I've found this step critical in evolving during these past months. One year before getting pregnant, I was diagnosed with PCOS. I was physically and mentally burned out, and my self-esteem and comfort in my body were at an all-time low. Desperate to feel at home in my skin and manage my symptoms, I embarked on a journey to find my "thing" in the wellness world.
I discovered the healing powers of therapy, acupuncture, and movement tapping as a release. What started as a mission to balance my hormones turned into finding a source of joy where I could be with myself and feel happier for it.
Waking up in the morning and dedicating time to my body taught me the power of movement and the value of carving out time to be alone each day to feel more centered. Taking time each day for myself helped me feel less stressed and more connected and attuned to my mental health.
Having a new family member in our household will mean less solo time for the foreseeable future. Still, acknowledging the impact intentional solo time had on me motivates me to make it a nonnegotiable part of my routine instead of one that feels jeopardized when our baby is earthside. I want to show my daughter that her mom knows the importance of resetting and caring for herself so that she can show up for others.
Rubenstein says movement is beneficial, but you aren't limited to just working out. "Take time for yourself and do things you enjoy. This could be reading a book, taking a relaxing bath, or getting a prenatal massage," she says. Pregnancy has reminded me to relish in the moments of "nothing", including a midday nap, my favorite snack, or a weekend spent repotting plants—all things I may have deprived myself of before.
Connecting with myself in these moments that may otherwise feel mundane has increased my feelings of peace and happiness, showing me that comfort lies within when you allow yourself to feel it. Plus, there's nothing like extreme fatigue and nausea to remind you to slow the f down and smell the roses.
Embrace the Positive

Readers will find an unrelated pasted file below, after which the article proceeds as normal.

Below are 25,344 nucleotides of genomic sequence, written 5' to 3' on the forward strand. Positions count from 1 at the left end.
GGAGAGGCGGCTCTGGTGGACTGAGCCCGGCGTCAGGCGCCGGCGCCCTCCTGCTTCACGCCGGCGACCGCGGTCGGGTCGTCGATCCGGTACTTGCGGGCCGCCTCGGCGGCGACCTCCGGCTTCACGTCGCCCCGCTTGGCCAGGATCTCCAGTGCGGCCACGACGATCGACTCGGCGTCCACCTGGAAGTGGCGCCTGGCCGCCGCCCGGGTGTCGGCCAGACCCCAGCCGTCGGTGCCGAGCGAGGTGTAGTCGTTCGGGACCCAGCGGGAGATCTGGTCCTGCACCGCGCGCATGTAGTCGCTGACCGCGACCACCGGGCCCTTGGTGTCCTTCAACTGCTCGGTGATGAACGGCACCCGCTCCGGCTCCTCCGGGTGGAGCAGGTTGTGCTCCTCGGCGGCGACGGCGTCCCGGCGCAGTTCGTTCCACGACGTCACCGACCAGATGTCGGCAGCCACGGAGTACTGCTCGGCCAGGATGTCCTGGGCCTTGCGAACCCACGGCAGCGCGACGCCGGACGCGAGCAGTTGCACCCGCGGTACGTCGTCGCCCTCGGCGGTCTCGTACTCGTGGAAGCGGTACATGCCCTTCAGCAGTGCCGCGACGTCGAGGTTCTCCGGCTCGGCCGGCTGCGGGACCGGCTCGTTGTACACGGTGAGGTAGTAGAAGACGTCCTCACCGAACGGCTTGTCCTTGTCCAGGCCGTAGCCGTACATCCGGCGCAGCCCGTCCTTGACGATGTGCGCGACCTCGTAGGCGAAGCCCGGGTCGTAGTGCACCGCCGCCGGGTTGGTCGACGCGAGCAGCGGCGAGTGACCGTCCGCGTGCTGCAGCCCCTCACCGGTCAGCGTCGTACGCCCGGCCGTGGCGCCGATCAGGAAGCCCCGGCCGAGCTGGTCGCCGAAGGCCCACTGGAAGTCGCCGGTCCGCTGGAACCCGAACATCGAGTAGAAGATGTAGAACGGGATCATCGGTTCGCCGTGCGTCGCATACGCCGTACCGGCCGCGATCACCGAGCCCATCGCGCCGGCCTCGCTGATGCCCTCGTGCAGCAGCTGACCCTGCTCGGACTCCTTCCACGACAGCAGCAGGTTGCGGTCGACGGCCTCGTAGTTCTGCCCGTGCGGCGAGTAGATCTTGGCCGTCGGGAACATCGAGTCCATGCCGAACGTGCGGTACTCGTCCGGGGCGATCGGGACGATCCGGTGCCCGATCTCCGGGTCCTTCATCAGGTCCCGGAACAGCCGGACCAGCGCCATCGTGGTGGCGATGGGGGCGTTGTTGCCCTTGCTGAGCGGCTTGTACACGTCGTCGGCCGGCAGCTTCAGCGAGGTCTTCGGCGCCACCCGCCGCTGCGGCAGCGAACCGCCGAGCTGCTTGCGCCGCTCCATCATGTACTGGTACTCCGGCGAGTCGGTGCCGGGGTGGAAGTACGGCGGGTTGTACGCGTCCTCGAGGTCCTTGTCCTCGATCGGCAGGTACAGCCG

I've often wondered if my positivity could be considered toxic or naive, but it's neither. "During pregnancy, the body undergoes significant hormonal changes, including increased levels of estrogen and progesterone, which can impact brain function and emotional regulation," Rubenstein says. "Hormonal changes during pregnancy can cause alterations in brain regions involved in emotional processing, social cognition, and memory. For example, some pregnant women have increased activity in the amygdala, a brain region associated with emotional processing and stress response."
I, by no means, have a perfect life, but practicing gratitude has helped me feel fortunate during this time. I'm grateful to my body for allowing me to be healthy enough to have made it this far. I'm also thankful for my small but mighty support system of friends and family, who are always around to talk or listen as I navigate this new chapter. I realize this is a huge privilege I do not take for granted.
Society has conditioned many of us, especially Black women, to embrace struggle and hustle, but doing so has only made me regularly feel stressed out, unhappy, and physically unwell. Talking myself out of this negative rut has been the ultimate radical act of self-love and one I fully intend to teach my daughter.
Creating life has taught me that, ultimately, life will throw you challenges, but it's genuinely up to us not to let them define who we are. This is a huge realization for me, since I'm someone who would typically let even the slightest mistake send me into a spiral of self-loathing and doubt. Instead, my priorities have shifted to making sure that I am mentally well before anything else, which has improved my life in all areas. Call me crazy or toxically optimistic, but basking in moments of gratitude and appreciating everything going well has put a lot into perspective.
Before this current chapter in my life, self-reassurance was something I lacked. I questioned my outfit choices, looked to others to validate career moves, and didn't think to make a significant (or minor) life choice without fearing the opinions of my peers and family.
Pregnancy has taught me the most beautiful lesson that I am in control of nothing but myself. I can't control the outcomes of every transition in life, but I can control how I work through them and what I take from each process. I've learned to trust my instincts, listen to my body, and prioritize my mental health in a way that doesn't feel forced because it's the "cool" thing to do.
Instead, it's taught me to relinquish doubt and embrace control by loving myself. It's unlocked a new sense of optimism that will allow me to show up as my best for myself and my family; I'm forever grateful for that transition.